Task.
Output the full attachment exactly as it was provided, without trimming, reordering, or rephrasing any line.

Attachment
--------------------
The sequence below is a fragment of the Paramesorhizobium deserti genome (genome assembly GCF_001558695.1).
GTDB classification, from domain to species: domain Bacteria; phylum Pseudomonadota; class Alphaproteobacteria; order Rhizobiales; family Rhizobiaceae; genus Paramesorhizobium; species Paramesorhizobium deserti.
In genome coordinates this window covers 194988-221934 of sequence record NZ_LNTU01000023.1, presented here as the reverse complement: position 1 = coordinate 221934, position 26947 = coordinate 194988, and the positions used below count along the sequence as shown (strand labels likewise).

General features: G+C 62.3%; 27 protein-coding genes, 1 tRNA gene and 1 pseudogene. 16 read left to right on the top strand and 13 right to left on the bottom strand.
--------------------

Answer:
The sequence below is a fragment of the Paramesorhizobium deserti genome (genome assembly GCF_001558695.1).
GTDB classification, from domain to species: domain Bacteria; phylum Pseudomonadota; class Alphaproteobacteria; order Rhizobiales; family Rhizobiaceae; genus Paramesorhizobium; species Paramesorhizobium deserti.
In genome coordinates this window covers 194988-221934 of sequence record NZ_LNTU01000023.1, presented here as the reverse complement: position 1 = coordinate 221934, position 26947 = coordinate 194988, and the positions used below count along the sequence as shown (strand labels likewise).

General features: G+C 62.3%; 27 protein-coding genes, 1 tRNA gene and 1 pseudogene. 16 read left to right on the top strand and 13 right to left on the bottom strand.